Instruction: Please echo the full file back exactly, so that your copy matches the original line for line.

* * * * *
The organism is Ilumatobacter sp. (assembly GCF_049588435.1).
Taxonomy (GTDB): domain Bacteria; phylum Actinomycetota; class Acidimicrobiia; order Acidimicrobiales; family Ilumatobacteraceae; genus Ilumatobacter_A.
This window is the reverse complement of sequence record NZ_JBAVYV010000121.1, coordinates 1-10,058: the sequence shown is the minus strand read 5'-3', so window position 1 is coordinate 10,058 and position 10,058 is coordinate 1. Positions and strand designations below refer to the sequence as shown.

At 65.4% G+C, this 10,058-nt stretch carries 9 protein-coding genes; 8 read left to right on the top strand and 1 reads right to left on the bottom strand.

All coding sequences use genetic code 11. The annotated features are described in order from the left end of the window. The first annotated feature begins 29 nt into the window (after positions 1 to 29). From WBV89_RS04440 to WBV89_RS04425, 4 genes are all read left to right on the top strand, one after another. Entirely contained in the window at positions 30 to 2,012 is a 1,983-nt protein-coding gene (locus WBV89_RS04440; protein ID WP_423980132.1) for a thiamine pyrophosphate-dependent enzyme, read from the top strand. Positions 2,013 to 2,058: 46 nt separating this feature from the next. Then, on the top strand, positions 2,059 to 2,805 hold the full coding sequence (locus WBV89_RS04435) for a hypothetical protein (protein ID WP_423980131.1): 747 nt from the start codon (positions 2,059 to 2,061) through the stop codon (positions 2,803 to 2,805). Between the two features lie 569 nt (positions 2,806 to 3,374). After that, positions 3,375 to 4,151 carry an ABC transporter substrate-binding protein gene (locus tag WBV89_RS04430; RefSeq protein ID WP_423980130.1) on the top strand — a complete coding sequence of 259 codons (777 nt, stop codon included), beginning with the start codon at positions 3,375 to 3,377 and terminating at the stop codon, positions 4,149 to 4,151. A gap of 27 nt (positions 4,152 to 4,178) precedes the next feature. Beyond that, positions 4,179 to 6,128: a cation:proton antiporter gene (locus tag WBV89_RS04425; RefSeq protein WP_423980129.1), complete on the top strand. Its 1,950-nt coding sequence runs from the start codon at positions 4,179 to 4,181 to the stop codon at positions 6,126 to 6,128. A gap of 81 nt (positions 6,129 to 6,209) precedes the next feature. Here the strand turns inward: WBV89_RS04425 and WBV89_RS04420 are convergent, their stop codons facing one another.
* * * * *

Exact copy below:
The organism is Ilumatobacter sp. (assembly GCF_049588435.1).
Taxonomy (GTDB): domain Bacteria; phylum Actinomycetota; class Acidimicrobiia; order Acidimicrobiales; family Ilumatobacteraceae; genus Ilumatobacter_A.
This window is the reverse complement of sequence record NZ_JBAVYV010000121.1, coordinates 1-10,058: the sequence shown is the minus strand read 5'-3', so window position 1 is coordinate 10,058 and position 10,058 is coordinate 1. Positions and strand designations below refer to the sequence as shown.

At 65.4% G+C, this 10,058-nt stretch carries 9 protein-coding genes; 8 read left to right on the top strand and 1 reads right to left on the bottom strand.

All coding sequences use genetic code 11. The annotated features are described in order from the left end of the window. The first annotated feature begins 29 nt into the window (after positions 1 to 29). From WBV89_RS04440 to WBV89_RS04425, 4 genes are all read left to right on the top strand, one after another. Entirely contained in the window at positions 30 to 2,012 is a 1,983-nt protein-coding gene (locus WBV89_RS04440; protein ID WP_423980132.1) for a thiamine pyrophosphate-dependent enzyme, read from the top strand. Positions 2,013 to 2,058: 46 nt separating this feature from the next. Then, on the top strand, positions 2,059 to 2,805 hold the full coding sequence (locus WBV89_RS04435) for a hypothetical protein (protein ID WP_423980131.1): 747 nt from the start codon (positions 2,059 to 2,061) through the stop codon (positions 2,803 to 2,805). Between the two features lie 569 nt (positions 2,806 to 3,374). After that, positions 3,375 to 4,151 carry an ABC transporter substrate-binding protein gene (locus tag WBV89_RS04430; RefSeq protein ID WP_423980130.1) on the top strand — a complete coding sequence of 259 codons (777 nt, stop codon included), beginning with the start codon at positions 3,375 to 3,377 and terminating at the stop codon, positions 4,149 to 4,151. A gap of 27 nt (positions 4,152 to 4,178) precedes the next feature. Beyond that, positions 4,179 to 6,128: a cation:proton antiporter gene (locus tag WBV89_RS04425; RefSeq protein WP_423980129.1), complete on the top strand. Its 1,950-nt coding sequence runs from the start codon at positions 4,179 to 4,181 to the stop codon at positions 6,126 to 6,128. A gap of 81 nt (positions 6,129 to 6,209) precedes the next feature. Here the strand turns inward: WBV89_RS04425 and WBV89_RS04420 are convergent, their stop codons facing one another.